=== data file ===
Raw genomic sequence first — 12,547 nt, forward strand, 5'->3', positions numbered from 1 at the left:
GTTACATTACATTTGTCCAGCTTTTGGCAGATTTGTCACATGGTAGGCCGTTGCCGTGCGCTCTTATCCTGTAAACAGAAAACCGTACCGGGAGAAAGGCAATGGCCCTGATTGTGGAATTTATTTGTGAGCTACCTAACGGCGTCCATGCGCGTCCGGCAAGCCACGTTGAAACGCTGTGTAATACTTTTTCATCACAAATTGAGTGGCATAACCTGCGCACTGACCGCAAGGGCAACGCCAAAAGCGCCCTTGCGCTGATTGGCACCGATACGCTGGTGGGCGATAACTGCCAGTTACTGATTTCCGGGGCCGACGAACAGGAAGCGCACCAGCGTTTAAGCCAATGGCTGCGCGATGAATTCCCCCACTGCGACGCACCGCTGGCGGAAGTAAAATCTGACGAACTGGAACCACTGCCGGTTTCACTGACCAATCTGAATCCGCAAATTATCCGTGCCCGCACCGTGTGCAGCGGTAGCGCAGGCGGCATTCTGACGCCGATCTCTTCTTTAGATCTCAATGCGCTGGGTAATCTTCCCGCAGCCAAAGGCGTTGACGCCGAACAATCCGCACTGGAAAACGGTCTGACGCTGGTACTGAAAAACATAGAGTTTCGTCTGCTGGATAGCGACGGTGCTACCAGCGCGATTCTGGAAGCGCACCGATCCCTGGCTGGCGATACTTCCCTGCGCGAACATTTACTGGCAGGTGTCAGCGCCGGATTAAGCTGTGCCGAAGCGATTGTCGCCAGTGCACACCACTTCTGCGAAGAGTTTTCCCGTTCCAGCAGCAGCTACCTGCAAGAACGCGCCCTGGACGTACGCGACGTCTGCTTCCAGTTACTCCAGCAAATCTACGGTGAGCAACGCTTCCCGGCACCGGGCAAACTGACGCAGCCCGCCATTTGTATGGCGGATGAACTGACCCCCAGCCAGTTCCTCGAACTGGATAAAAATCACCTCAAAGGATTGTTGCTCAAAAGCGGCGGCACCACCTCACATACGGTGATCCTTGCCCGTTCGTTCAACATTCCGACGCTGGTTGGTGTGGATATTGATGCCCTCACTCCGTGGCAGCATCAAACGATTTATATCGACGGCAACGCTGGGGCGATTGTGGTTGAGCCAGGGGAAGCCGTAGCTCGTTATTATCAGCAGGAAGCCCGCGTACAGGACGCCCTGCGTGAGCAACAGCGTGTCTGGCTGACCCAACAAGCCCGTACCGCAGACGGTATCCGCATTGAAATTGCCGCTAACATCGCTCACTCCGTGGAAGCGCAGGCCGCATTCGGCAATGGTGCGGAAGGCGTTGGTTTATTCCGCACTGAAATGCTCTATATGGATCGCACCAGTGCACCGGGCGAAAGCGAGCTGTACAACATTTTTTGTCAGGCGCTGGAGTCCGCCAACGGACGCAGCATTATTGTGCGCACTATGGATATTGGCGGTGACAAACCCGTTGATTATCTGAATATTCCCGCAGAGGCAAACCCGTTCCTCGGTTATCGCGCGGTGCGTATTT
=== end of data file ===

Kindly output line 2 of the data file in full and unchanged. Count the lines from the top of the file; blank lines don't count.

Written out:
GTTACATTACATTTGTCCAGCTTTTGGCAGATTTGTCACATGGTAGGCCGTTGCCGTGCGCTCTTATCCTGTAAACAGAAAACCGTACCGGGAGAAAGGCAATGGCCCTGATTGTGGAATTTATTTGTGAGCTACCTAACGGCGTCCATGCGCGTCCGGCAAGCCACGTTGAAACGCTGTGTAATACTTTTTCATCACAAATTGAGTGGCATAACCTGCGCACTGACCGCAAGGGCAACGCCAAAAGCGCCCTTGCGCTGATTGGCACCGATACGCTGGTGGGCGATAACTGCCAGTTACTGATTTCCGGGGCCGACGAACAGGAAGCGCACCAGCGTTTAAGCCAATGGCTGCGCGATGAATTCCCCCACTGCGACGCACCGCTGGCGGAAGTAAAATCTGACGAACTGGAACCACTGCCGGTTTCACTGACCAATCTGAATCCGCAAATTATCCGTGCCCGCACCGTGTGCAGCGGTAGCGCAGGCGGCATTCTGACGCCGATCTCTTCTTTAGATCTCAATGCGCTGGGTAATCTTCCCGCAGCCAAAGGCGTTGACGCCGAACAATCCGCACTGGAAAACGGTCTGACGCTGGTACTGAAAAACATAGAGTTTCGTCTGCTGGATAGCGACGGTGCTACCAGCGCGATTCTGGAAGCGCACCGATCCCTGGCTGGCGATACTTCCCTGCGCGAACATTTACTGGCAGGTGTCAGCGCCGGATTAAGCTGTGCCGAAGCGATTGTCGCCAGTGCACACCACTTCTGCGAAGAGTTTTCCCGTTCCAGCAGCAGCTACCTGCAAGAACGCGCCCTGGACGTACGCGACGTCTGCTTCCAGTTACTCCAGCAAATCTACGGTGAGCAACGCTTCCCGGCACCGGGCAAACTGACGCAGCCCGCCATTTGTATGGCGGATGAACTGACCCCCAGCCAGTTCCTCGAACTGGATAAAAATCACCTCAAAGGATTGTTGCTCAAAAGCGGCGGCACCACCTCACATACGGTGATCCTTGCCCGTTCGTTCAACATTCCGACGCTGGTTGGTGTGGATATTGATGCCCTCACTCCGTGGCAGCATCAAACGATTTATATCGACGGCAACGCTGGGGCGATTGTGGTTGAGCCAGGGGAAGCCGTAGCTCGTTATTATCAGCAGGAAGCCCGCGTACAGGACGCCCTGCGTGAGCAACAGCGTGTCTGGCTGACCCAACAAGCCCGTACCGCAGACGGTATCCGCATTGAAATTGCCGCTAACATCGCTCACTCCGTGGAAGCGCAGGCCGCATTCGGCAATGGTGCGGAAGGCGTTGGTTTATTCCGCACTGAAATGCTCTATATGGATCGCACCAGTGCACCGGGCGAAAGCGAGCTGTACAACATTTTTTGTCAGGCGCTGGAGTCCGCCAACGGACGCAGCATTATTGTGCGCACTATGGATATTGGCGGTGACAAACCCGTTGATTATCTGAATATTCCCGCAGAGGCAAACCCGTTCCTCGGTTATCGCGCGGTGCGTATTT